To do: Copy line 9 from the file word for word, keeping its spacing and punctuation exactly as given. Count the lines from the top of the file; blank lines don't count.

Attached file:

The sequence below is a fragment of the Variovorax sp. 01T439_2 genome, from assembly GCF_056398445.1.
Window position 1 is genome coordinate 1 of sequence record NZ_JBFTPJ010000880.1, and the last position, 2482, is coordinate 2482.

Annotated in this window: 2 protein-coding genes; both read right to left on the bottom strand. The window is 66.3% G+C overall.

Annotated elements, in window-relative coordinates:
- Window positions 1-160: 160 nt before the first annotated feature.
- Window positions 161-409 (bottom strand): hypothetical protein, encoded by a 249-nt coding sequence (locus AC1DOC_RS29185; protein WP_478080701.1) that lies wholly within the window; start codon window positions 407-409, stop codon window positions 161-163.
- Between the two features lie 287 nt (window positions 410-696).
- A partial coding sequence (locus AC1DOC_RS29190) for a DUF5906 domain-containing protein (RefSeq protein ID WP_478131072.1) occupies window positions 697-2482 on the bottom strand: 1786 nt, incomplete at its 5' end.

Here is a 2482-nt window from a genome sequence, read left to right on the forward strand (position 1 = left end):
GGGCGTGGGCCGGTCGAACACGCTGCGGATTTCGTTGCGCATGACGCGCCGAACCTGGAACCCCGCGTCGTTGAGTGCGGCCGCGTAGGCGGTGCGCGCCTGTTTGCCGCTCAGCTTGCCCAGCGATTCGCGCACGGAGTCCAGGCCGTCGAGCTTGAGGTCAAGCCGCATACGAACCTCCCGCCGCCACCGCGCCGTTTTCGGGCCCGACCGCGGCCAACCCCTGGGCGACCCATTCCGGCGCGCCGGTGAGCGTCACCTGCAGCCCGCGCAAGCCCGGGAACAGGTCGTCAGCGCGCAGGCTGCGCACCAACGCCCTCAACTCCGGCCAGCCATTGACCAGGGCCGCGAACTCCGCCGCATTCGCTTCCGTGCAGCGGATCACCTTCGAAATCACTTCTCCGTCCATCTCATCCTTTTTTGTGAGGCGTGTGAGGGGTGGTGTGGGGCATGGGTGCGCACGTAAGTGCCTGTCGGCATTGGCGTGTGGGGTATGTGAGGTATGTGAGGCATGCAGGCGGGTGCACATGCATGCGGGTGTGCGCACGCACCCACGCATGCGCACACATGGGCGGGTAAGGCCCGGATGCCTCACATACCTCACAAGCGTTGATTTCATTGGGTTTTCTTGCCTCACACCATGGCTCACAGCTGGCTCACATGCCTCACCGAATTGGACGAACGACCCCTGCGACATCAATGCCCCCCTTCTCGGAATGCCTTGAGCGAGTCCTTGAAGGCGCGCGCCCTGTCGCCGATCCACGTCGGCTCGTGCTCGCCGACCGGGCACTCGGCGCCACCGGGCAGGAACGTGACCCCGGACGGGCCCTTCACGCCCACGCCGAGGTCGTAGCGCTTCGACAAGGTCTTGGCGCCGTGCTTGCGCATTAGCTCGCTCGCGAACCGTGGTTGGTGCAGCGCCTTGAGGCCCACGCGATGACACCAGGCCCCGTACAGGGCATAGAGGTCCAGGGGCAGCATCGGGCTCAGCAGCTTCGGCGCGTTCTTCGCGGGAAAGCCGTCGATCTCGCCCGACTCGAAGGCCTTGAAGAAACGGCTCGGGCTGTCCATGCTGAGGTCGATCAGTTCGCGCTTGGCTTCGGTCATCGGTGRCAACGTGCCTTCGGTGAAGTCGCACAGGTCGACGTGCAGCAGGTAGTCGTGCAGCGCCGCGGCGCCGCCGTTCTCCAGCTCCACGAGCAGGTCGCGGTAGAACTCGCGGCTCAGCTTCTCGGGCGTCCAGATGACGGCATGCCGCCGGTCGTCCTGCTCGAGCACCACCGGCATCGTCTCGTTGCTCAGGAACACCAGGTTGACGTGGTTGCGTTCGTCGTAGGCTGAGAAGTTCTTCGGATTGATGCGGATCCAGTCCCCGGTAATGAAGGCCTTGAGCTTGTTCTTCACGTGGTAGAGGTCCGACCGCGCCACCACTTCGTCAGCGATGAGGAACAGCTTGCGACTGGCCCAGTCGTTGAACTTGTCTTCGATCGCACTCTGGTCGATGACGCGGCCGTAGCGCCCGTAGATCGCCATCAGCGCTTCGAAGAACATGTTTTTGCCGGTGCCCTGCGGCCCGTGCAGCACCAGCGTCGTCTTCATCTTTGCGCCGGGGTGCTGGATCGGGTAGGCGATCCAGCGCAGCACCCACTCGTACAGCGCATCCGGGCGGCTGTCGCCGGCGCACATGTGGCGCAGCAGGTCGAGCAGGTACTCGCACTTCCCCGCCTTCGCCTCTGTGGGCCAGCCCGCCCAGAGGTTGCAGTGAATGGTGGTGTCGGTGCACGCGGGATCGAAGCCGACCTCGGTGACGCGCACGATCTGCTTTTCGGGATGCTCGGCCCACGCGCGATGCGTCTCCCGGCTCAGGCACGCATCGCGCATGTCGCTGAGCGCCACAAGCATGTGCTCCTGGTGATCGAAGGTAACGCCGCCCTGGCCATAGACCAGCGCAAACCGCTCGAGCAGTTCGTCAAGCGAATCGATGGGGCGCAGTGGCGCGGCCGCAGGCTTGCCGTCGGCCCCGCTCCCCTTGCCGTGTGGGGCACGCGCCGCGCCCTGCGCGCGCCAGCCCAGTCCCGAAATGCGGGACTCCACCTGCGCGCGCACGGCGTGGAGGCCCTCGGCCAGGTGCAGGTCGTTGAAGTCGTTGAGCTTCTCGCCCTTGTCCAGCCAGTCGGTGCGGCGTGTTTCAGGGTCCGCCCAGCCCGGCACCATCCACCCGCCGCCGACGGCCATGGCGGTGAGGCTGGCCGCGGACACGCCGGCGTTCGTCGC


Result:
Here is a 2482-nt window from a genome sequence, read left to right on the forward strand (position 1 = left end):